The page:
“Rigor and temp suggest a time of death that coincides with the 911 call,” the coroner was speaking into a headset microphone. “No defensive wounds. Dermal abrasions apparently from contact with the tie-down straps. Additional abrasions on the knuckles of the right hand, partially healed, perhaps from an earlier fight.”
I started to turn back to the hallway when I noticed a technician fingerprinting the victim’s night stand and the items which sat on it. The man used soft a brush to spread powder on the alarm clock, the whiskey bottle, and the cigarette box. When his brush fell upon the empty space between the pack of cigarettes and the whiskey, my heart nearly stopped. The empty space was where the Zippo lighter should be.
“Visual inspection of the eyes reveal conjunctival petechiea consistent with suffocation as cause of death. Deformation of the nasal bones suggest continuation of force, most likely more than was needed to suffocate the victim. I imagine x-rays will reveal similar deformation of the maxilla and zygomatic.”
I left the room, shouldered past a crime scene tech and a uniformed officer in the hallway. I jumped down the steps outside the front door, jogged across the sidewalk, and hurried back to my car. I was relieved to see that the car containing Hoskins and Nicole had only just pulled away form the curb. I started my car, backed out of the driveway, and started down the street. The cruiser in front of me was driving slowly and carefully. I could see that the passenger window was down. Hoskins’ flabby arm drooped out of the window and his hand was tapping a steady rhythm onto the vinyl decal which adorned the door panel. I followed the car while my mind wandered.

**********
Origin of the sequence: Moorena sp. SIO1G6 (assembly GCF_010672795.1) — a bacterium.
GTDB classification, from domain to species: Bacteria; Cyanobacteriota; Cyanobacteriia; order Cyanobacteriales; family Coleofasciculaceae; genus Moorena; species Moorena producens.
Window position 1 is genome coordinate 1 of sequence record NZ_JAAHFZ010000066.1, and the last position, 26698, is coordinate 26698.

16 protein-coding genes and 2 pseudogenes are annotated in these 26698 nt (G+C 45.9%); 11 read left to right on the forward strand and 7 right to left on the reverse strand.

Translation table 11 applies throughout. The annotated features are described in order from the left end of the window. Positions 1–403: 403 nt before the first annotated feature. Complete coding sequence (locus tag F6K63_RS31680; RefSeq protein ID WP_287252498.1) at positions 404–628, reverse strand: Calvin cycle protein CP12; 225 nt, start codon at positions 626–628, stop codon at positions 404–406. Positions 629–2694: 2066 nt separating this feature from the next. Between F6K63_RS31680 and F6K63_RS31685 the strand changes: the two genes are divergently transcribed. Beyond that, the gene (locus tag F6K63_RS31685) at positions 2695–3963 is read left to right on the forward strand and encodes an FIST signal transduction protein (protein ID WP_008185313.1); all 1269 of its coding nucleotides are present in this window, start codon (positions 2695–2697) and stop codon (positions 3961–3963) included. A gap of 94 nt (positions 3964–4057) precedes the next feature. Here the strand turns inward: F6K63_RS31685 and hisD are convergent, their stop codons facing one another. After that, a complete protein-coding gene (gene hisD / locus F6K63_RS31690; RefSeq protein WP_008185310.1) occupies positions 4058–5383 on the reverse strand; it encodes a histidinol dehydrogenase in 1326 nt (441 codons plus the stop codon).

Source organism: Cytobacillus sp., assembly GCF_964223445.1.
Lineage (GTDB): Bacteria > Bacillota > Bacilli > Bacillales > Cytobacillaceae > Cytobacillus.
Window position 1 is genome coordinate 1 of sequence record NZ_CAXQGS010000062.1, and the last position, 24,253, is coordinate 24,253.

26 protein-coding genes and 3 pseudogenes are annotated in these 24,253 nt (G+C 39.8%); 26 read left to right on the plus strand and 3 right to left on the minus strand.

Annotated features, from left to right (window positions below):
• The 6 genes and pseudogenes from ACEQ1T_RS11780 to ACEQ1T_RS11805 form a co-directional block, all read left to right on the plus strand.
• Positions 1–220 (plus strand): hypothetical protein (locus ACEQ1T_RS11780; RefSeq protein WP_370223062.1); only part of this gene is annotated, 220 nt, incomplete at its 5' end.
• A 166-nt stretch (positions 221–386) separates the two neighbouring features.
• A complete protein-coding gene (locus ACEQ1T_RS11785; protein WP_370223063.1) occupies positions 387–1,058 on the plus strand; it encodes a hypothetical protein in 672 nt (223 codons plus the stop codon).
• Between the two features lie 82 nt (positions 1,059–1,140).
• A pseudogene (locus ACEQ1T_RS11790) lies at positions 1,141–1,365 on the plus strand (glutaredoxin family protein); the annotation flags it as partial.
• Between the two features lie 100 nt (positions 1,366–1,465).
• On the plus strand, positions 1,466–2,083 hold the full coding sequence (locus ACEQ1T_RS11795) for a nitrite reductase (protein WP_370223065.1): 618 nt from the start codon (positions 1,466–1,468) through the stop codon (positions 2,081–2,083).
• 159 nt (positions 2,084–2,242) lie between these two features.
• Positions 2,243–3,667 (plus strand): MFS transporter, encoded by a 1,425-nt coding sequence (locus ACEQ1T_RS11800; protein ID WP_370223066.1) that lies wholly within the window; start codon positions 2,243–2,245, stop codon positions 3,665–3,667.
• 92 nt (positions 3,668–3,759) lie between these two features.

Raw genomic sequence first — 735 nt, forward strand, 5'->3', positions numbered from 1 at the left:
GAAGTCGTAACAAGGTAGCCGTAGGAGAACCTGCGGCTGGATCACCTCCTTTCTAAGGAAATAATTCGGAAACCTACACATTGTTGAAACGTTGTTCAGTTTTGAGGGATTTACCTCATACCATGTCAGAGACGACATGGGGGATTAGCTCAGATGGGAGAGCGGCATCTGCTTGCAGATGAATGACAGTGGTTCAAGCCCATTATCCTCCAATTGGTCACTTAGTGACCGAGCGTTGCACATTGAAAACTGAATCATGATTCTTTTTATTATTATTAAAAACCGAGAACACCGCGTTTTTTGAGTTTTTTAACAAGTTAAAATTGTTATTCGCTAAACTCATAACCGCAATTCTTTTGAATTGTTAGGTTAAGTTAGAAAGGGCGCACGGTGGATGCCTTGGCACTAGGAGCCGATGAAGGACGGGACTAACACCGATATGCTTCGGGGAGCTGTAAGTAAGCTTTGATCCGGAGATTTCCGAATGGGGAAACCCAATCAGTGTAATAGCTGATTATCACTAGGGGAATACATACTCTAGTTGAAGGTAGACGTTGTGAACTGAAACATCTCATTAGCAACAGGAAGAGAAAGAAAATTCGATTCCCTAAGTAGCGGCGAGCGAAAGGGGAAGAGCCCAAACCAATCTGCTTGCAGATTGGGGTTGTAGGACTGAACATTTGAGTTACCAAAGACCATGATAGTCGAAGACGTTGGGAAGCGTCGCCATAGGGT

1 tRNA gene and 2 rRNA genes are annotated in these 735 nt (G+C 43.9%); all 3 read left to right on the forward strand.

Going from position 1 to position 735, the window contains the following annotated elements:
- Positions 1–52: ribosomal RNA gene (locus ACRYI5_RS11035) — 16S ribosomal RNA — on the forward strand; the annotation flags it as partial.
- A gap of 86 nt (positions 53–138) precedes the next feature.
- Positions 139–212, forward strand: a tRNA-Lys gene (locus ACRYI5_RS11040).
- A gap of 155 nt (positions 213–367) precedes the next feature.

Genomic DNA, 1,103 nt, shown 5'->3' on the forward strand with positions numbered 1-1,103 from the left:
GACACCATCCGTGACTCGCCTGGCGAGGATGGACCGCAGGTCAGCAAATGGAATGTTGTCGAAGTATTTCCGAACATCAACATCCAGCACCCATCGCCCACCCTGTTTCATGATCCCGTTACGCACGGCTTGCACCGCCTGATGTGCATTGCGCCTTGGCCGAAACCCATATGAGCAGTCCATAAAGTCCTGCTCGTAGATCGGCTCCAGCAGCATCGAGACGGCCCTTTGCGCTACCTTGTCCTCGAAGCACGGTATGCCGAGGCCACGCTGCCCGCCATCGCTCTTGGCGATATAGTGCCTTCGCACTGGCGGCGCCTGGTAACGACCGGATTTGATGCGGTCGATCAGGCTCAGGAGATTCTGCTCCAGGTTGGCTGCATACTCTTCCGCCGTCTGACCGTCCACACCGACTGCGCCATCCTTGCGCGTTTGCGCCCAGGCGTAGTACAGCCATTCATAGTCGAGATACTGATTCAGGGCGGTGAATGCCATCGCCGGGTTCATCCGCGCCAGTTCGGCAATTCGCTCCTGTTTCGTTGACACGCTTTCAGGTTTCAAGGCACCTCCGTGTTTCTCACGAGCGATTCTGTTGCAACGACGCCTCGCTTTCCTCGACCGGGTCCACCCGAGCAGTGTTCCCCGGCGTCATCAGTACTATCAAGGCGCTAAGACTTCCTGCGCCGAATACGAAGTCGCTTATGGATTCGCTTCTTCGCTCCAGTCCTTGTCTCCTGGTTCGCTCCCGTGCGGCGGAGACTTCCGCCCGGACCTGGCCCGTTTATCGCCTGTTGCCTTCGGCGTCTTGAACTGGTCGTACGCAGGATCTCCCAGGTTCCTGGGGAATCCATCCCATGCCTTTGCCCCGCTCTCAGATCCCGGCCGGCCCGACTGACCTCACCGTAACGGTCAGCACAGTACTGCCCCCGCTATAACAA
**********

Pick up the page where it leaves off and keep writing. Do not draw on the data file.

The drive down the hill and into downtown wasn’t a long one and we arrived at the police station in a few minutes. The cruiser pulled through the gate into the police-only parking lot. I followed the car until it turned to park under the corrugated-steel portico next to the back door to the precinct. I parked my car with the other unmarked cars in the pool. I sat for a moment, waiting for Hoskins or the driver to open their doors. My body had barely any energy left and I did not relish the idea of getting out of my seat. When both the front doors of the other car opened, I opened mine and hauled myself out of the seat.
I shut my door and made my way to the portico in time to see Thompson opening the back door and giving Nicole a hand up as she rose from her seat. I stood by the back door to the police station and waited for the officer to guide her to the door. Hoskins hit the buzzer. Nicole looked up from her hands to smile at me as the back door was unlocked from the inside. The three of them went in and I tried to follow.
“We can take it from here, detective,” Hoskins chided. He placed a meaty hand on my sternum to stop me from walking in the door.
I looked over his shoulder to see Thompson guiding Nicole down the hallway. The ancient fluorescent lighting and the yellowing paint on the walls made her hair look dull and I hated how small she looked as she shuffled farther away.
“I need to talk to her,” I said through gritted teeth.
“No, what you need is to go home. We appreciate your help with maintaining the integrity of the crime scene and bringing the suspect into custody without further incident. I will contact your chief of detectives to commend you on a job well done.”
He removed his hand from my chest, backed into the hallway, and pulled the heavy door behind him. There was a small window in the door with glass reinforced by steel wire. I watched Hoskins saunter down the yellow hallway and enjoyed the sight of his bulky body being sliced into cubes.
Why I Stayed by Joshua Kautzman is licensed under a Creative Commons Attribution-NonCommercial-NoDerivatives 4.0 International License.